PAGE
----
Santa Clara County pest control officials on Thursday used helicopters to spray biological substances meant to stop vicious-biting mosquitoes from hatching in a national wildlife refuge near Milpitas.
The county's Vector Control District will drop an insect control substance and bacteria to destroy the larvae of winter salt marsh mosquitoes, said district spokesman Noor Tietze.
The helicopters began applying the substances at 8 a.m. onto the Alviso, Smith Yard, New Chicago and Zanker marshes covering about 728 acres in the Don Edwards San Francisco Bay Natural Wildlife Refuge, Tietze said.
The spraying is expected to last about four hours and typically reduces the population of the mosquitoes in the South Bay Area by about 90 percent, Tietze said.
The winter salt marsh mosquito lays eggs in the soil of the marshes in the late spring to early summer that if left to grow hatch into larvae in the winter to become flying adults by early to mid-March, Tietze said.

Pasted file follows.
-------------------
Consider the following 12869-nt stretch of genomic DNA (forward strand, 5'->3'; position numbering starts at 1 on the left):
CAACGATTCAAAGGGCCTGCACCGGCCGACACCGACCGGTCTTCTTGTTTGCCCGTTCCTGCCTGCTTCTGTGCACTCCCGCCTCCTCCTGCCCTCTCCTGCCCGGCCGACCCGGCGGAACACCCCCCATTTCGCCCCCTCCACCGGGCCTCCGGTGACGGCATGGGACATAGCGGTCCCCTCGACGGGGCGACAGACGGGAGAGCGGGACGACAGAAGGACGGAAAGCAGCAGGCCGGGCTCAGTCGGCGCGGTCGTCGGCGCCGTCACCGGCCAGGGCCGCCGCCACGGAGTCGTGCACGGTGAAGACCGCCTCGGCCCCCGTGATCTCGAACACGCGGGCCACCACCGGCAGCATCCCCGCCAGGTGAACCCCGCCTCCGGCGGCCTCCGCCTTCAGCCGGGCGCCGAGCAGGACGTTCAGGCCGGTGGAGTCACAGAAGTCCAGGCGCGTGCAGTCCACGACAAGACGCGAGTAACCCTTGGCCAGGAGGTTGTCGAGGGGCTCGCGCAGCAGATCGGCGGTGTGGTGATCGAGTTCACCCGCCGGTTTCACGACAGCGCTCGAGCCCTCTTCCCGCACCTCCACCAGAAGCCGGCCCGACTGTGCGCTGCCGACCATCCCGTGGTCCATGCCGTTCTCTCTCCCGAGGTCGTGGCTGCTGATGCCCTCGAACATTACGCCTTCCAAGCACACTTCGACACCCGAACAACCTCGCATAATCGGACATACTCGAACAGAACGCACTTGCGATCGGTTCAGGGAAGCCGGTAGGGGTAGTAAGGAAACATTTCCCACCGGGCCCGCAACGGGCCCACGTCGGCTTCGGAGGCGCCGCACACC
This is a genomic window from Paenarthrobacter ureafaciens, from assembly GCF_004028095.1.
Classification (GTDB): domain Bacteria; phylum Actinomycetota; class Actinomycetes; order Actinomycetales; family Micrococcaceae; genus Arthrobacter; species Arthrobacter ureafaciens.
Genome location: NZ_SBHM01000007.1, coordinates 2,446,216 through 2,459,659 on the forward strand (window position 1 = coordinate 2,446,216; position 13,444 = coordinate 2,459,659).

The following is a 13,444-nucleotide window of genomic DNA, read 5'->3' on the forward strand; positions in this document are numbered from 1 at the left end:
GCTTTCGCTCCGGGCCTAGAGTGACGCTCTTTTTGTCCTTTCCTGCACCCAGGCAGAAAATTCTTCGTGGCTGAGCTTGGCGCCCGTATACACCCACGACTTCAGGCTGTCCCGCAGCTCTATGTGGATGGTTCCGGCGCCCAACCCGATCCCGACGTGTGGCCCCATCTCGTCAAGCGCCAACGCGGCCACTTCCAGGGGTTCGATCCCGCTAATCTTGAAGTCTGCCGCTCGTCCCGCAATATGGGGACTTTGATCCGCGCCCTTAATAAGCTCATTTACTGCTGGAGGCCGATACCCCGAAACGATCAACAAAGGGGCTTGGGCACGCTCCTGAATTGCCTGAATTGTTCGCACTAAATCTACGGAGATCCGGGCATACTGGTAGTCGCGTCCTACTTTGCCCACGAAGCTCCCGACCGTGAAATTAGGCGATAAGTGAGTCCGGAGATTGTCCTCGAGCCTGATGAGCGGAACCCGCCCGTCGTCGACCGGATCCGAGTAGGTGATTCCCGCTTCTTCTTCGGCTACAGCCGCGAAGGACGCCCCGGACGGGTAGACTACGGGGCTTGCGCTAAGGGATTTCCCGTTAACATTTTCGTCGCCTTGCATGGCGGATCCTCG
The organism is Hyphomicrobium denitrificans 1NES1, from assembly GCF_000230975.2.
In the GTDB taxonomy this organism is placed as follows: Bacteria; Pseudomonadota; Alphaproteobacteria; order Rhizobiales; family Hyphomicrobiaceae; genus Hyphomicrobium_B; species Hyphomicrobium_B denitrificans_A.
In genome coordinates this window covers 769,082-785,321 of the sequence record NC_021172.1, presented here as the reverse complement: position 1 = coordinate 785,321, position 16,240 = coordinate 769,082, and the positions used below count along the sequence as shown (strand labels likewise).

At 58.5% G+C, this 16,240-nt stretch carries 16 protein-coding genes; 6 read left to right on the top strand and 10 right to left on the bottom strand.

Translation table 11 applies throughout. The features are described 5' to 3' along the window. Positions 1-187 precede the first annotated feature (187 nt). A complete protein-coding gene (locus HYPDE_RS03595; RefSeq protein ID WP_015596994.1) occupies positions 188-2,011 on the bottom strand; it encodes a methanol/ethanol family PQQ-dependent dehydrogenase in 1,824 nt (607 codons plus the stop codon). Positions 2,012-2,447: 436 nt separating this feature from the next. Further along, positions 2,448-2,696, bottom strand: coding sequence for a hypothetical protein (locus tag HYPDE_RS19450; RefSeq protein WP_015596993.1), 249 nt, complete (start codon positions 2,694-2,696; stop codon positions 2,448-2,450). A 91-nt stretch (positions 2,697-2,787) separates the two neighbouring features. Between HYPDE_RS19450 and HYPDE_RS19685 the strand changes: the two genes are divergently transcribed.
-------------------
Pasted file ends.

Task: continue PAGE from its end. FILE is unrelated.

The district oversees the annual control of the mosquitoes, which can fly more than 20 miles from breading grounds and pack a vicious bite on humans that can pierce blue jeans, he said.
"Each year, we have to keep watch," Tietze said. "They are aggressive in day (time) biting."
The eggs the insects lay can remain dormant for years in the marsh soil, then come back to life and hatch when water from winter rains seeps down.
The substances the district's scientists use are methoprene, a growth regulator that alters hormones in the larvae to keep them from evolving into flying adults and a natural bacteria called Bti that when consumed by larvae produces a protein that kills it.
Both of the substances are harmless to humans, animals, birds, fish, and other wildlife including other insects, Tietze said.
The mosquitoes are known as a "nuisance species" with a bite that might cause itching in humans but does not transmit diseases such as West Nile virus or malaria, Tietze said.
For humans, "everyone has a different reaction" to the bite, however it is best to avoid scratching bites, Tietze said. The mosquitoes also attack horses and cattle and can bite through cowhide, he said.
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